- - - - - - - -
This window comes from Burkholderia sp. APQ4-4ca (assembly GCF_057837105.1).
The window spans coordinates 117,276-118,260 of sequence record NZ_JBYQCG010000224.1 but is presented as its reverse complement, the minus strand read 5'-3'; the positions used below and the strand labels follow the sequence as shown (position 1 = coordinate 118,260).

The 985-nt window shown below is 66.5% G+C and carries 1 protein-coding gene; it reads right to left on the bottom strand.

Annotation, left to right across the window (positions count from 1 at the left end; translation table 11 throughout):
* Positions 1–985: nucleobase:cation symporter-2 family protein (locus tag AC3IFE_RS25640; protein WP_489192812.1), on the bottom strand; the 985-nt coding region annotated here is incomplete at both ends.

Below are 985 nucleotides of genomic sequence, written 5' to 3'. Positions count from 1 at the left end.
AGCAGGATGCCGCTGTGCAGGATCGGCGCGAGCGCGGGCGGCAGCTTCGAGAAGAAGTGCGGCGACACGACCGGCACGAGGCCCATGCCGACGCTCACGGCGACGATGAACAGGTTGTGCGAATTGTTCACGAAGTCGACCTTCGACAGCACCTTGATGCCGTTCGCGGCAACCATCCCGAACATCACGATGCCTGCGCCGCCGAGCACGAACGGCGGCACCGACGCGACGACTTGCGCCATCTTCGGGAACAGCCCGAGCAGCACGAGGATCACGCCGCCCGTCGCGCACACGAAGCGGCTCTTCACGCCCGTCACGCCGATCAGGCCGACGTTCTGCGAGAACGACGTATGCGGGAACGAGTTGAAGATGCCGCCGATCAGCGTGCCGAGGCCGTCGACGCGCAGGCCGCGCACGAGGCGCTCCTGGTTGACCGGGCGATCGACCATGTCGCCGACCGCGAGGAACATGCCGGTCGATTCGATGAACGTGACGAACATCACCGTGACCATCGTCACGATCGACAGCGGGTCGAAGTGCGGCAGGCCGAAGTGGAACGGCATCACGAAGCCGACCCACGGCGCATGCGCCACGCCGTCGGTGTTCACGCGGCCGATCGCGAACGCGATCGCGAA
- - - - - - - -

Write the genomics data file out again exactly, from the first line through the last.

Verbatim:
This window comes from Burkholderia sp. APQ4-4ca (assembly GCF_057837105.1).
The window spans coordinates 117,276-118,260 of sequence record NZ_JBYQCG010000224.1 but is presented as its reverse complement, the minus strand read 5'-3'; the positions used below and the strand labels follow the sequence as shown (position 1 = coordinate 118,260).

The 985-nt window shown below is 66.5% G+C and carries 1 protein-coding gene; it reads right to left on the bottom strand.

Annotation, left to right across the window (positions count from 1 at the left end; translation table 11 throughout):
* Positions 1–985: nucleobase:cation symporter-2 family protein (locus tag AC3IFE_RS25640; protein WP_489192812.1), on the bottom strand; the 985-nt coding region annotated here is incomplete at both ends.

Below are 985 nucleotides of genomic sequence, written 5' to 3'. Positions count from 1 at the left end.
AGCAGGATGCCGCTGTGCAGGATCGGCGCGAGCGCGGGCGGCAGCTTCGAGAAGAAGTGCGGCGACACGACCGGCACGAGGCCCATGCCGACGCTCACGGCGACGATGAACAGGTTGTGCGAATTGTTCACGAAGTCGACCTTCGACAGCACCTTGATGCCGTTCGCGGCAACCATCCCGAACATCACGATGCCTGCGCCGCCGAGCACGAACGGCGGCACCGACGCGACGACTTGCGCCATCTTCGGGAACAGCCCGAGCAGCACGAGGATCACGCCGCCCGTCGCGCACACGAAGCGGCTCTTCACGCCCGTCACGCCGATCAGGCCGACGTTCTGCGAGAACGACGTATGCGGGAACGAGTTGAAGATGCCGCCGATCAGCGTGCCGAGGCCGTCGACGCGCAGGCCGCGCACGAGGCGCTCCTGGTTGACCGGGCGATCGACCATGTCGCCGACCGCGAGGAACATGCCGGTCGATTCGATGAACGTGACGAACATCACCGTGACCATCGTCACGATCGACAGCGGGTCGAAGTGCGGCAGGCCGAAGTGGAACGGCATCACGAAGCCGACCCACGGCGCATGCGCCACGCCGTCGGTGTTCACGCGGCCGATCGCGAACGCGATCGCGAA